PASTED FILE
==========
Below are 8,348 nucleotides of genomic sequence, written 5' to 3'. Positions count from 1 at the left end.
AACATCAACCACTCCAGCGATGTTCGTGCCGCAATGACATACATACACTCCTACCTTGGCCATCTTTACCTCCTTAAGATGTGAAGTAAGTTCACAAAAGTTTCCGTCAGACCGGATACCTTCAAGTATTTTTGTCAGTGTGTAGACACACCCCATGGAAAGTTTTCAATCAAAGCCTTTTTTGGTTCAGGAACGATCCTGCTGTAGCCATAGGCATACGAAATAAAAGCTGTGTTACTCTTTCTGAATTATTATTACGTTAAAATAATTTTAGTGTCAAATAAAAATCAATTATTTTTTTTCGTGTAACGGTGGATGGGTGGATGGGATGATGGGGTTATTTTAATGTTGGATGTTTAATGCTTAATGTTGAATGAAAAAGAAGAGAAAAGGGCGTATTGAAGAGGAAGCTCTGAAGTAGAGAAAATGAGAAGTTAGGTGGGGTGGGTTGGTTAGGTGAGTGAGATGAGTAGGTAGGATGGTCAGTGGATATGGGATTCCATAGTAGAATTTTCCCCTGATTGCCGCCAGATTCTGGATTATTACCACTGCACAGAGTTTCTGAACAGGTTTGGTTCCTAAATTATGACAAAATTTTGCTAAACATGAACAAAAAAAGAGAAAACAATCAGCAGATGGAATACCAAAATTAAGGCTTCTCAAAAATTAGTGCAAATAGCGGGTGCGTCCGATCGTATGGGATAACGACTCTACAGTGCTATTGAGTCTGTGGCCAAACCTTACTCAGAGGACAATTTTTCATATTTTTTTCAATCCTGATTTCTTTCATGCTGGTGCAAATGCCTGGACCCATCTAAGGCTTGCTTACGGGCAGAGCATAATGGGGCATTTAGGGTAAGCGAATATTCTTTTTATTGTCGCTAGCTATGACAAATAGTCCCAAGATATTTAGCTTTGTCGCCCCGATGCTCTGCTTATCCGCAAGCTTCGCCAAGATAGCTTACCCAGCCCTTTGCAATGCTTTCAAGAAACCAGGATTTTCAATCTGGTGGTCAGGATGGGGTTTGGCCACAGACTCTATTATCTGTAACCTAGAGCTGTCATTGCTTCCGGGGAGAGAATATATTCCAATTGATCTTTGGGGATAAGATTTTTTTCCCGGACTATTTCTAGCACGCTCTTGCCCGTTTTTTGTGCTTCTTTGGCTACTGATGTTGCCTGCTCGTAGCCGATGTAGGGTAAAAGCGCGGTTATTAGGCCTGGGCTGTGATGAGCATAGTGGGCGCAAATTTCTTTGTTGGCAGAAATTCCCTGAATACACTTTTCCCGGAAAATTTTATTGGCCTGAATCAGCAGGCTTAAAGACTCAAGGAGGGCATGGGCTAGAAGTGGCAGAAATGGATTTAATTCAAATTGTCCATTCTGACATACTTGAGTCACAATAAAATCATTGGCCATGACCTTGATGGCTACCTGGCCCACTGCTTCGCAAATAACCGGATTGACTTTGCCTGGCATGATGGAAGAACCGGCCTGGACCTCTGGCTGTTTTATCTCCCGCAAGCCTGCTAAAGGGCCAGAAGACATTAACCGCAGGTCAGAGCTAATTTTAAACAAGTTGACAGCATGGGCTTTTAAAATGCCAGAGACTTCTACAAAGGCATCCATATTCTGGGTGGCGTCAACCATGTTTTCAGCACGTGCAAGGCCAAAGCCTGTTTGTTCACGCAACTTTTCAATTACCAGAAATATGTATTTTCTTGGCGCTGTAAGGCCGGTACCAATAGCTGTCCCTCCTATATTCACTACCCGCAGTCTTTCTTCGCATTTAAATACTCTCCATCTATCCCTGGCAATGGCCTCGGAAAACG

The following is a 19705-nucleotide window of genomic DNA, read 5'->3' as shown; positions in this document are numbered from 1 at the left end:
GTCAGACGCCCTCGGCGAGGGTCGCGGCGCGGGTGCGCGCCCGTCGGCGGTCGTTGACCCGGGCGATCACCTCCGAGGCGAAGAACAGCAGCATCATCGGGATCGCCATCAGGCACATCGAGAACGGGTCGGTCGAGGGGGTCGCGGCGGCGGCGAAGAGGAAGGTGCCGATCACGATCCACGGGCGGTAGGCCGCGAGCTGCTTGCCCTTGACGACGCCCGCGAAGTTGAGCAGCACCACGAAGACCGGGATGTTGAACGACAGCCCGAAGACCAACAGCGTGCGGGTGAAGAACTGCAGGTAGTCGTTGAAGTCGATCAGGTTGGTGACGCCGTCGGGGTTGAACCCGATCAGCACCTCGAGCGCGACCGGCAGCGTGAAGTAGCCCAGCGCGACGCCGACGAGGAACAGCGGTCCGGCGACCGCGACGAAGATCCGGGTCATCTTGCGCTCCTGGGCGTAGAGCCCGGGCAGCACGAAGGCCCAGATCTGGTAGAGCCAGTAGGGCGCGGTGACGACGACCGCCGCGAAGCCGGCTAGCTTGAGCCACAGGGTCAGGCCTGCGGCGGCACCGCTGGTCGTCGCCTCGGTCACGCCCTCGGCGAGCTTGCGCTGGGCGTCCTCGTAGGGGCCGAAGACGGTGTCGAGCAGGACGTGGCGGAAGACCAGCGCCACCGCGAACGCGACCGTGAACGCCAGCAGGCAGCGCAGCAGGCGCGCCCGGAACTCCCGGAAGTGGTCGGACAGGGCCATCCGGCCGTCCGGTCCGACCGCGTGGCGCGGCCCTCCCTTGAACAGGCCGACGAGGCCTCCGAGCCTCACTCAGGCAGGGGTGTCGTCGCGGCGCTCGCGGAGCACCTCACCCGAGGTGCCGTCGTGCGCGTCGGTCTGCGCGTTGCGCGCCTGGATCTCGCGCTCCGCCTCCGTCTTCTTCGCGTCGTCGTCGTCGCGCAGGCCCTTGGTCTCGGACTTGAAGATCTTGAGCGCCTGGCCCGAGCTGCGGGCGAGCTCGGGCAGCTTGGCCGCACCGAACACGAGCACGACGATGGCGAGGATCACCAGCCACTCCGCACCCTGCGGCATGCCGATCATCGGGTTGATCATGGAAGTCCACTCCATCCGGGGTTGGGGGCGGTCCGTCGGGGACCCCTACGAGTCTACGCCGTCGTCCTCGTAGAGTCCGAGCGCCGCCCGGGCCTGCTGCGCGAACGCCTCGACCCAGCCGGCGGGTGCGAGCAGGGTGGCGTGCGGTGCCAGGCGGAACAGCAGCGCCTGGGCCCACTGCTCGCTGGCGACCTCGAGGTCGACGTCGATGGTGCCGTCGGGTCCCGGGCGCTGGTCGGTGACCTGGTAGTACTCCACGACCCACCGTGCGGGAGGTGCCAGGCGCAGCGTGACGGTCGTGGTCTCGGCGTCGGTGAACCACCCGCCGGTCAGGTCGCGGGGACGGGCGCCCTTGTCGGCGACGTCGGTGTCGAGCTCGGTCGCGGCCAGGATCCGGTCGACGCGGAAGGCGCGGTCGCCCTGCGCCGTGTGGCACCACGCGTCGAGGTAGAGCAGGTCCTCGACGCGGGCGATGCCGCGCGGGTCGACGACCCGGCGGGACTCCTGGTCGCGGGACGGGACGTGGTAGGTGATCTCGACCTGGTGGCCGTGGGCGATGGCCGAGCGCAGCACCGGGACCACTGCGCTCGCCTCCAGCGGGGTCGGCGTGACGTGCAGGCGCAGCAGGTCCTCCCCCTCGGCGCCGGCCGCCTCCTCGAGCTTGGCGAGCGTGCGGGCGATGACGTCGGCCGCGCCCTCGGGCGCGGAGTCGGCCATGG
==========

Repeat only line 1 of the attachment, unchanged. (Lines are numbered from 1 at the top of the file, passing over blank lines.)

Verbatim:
Below are 8,348 nucleotides of genomic sequence, written 5' to 3'. Positions count from 1 at the left end.